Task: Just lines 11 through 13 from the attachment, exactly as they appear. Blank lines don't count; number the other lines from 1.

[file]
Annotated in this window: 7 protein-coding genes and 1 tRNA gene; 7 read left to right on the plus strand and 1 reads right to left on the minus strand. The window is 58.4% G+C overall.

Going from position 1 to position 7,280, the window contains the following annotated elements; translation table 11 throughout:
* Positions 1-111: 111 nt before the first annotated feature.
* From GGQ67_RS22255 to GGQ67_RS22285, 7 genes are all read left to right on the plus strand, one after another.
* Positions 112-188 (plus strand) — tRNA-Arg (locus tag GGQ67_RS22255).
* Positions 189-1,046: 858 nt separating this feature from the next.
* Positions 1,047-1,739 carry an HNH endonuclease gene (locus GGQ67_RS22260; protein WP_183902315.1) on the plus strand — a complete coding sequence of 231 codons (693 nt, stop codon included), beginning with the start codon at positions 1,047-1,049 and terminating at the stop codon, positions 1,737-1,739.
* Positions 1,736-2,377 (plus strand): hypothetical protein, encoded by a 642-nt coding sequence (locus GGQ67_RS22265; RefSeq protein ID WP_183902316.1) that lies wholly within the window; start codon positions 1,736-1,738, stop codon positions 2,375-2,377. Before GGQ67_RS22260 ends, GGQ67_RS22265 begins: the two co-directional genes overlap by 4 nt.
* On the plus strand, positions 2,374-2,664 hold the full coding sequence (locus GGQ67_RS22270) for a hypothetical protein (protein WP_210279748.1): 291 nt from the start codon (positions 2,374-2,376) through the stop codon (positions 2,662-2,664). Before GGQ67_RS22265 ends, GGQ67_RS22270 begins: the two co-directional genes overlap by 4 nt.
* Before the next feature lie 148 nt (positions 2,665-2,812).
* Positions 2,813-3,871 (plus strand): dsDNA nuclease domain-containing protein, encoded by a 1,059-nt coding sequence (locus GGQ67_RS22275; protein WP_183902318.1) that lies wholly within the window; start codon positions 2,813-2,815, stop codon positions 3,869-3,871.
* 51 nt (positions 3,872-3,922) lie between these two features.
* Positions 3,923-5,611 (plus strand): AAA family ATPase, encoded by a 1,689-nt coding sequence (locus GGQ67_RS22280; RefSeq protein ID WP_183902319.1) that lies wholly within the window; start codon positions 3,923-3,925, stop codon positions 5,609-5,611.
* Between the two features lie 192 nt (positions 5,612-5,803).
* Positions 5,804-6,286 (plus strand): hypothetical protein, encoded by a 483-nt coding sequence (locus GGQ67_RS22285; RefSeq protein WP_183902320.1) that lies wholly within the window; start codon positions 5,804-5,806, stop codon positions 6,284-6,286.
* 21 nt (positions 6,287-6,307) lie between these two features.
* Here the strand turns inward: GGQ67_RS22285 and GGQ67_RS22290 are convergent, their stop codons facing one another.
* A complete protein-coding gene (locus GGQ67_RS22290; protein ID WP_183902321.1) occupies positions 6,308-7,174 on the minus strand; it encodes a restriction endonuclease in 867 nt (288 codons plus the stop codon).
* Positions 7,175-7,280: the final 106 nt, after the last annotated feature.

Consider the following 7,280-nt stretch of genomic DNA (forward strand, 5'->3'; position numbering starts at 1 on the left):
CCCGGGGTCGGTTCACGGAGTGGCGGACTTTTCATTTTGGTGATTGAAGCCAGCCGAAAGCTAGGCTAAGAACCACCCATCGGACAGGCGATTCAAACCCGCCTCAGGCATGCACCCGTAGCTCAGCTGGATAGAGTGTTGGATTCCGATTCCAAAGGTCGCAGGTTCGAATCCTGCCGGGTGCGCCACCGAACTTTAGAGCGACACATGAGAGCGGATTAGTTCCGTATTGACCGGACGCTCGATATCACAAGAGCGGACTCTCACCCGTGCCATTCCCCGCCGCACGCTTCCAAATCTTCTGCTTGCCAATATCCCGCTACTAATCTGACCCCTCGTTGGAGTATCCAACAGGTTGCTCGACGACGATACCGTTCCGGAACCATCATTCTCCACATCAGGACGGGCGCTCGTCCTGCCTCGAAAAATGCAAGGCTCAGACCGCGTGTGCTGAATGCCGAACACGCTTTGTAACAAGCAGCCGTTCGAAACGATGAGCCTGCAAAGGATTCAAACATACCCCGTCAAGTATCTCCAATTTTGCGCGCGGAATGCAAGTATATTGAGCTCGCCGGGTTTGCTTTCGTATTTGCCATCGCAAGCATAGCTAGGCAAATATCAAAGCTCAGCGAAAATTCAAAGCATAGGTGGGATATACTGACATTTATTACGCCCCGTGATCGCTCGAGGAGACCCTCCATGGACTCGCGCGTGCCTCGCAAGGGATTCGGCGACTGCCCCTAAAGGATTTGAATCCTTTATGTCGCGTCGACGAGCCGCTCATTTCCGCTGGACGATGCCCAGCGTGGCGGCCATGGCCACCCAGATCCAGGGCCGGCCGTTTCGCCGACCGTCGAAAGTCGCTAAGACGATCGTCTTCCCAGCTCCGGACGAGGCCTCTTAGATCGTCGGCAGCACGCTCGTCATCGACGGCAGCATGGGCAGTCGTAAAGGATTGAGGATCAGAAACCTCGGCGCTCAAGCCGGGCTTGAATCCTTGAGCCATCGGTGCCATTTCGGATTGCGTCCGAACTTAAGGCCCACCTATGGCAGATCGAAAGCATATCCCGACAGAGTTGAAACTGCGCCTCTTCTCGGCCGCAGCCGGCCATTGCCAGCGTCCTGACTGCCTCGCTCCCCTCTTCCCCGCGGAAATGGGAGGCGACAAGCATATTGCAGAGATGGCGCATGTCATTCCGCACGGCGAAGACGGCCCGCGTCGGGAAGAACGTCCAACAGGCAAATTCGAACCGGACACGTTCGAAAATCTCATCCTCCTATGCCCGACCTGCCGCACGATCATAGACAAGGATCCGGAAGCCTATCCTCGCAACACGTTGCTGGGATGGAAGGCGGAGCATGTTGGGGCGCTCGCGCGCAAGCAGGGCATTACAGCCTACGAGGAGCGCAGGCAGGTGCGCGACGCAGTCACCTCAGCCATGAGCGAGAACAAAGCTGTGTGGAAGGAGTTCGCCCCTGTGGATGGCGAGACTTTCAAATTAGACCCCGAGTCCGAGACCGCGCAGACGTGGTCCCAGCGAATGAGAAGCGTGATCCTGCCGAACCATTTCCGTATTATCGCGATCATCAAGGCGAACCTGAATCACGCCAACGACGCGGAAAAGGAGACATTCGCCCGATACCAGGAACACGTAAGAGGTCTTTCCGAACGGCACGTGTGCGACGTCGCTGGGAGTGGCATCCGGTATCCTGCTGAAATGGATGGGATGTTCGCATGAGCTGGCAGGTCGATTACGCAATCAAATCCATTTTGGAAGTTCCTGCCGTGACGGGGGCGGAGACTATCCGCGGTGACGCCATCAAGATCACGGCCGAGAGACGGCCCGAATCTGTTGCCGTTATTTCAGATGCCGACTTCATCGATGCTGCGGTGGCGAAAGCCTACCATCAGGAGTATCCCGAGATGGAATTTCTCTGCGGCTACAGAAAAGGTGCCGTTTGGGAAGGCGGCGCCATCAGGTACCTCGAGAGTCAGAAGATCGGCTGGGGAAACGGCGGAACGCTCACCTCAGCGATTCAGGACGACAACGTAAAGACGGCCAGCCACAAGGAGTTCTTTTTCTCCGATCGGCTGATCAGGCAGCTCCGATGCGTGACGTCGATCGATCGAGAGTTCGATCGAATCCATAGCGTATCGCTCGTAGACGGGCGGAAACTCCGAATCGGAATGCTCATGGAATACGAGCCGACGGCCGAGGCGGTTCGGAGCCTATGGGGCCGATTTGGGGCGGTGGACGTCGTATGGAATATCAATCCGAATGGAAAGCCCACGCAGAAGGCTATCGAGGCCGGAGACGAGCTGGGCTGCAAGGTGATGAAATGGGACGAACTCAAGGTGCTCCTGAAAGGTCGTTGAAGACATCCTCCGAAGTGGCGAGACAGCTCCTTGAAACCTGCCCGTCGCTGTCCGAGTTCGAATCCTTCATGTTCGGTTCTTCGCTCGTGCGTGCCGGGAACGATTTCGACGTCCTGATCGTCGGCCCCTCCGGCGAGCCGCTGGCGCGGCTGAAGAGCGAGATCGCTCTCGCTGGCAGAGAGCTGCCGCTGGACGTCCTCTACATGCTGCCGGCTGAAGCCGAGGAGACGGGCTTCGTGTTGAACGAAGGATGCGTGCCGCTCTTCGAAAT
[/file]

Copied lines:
* Positions 2,813-3,871 (plus strand): dsDNA nuclease domain-containing protein, encoded by a 1,059-nt coding sequence (locus GGQ67_RS22275; protein WP_183902318.1) that lies wholly within the window; start codon positions 2,813-2,815, stop codon positions 3,869-3,871.
* 51 nt (positions 3,872-3,922) lie between these two features.
* Positions 3,923-5,611 (plus strand): AAA family ATPase, encoded by a 1,689-nt coding sequence (locus GGQ67_RS22280; RefSeq protein ID WP_183902319.1) that lies wholly within the window; start codon positions 3,923-3,925, stop codon positions 5,609-5,611.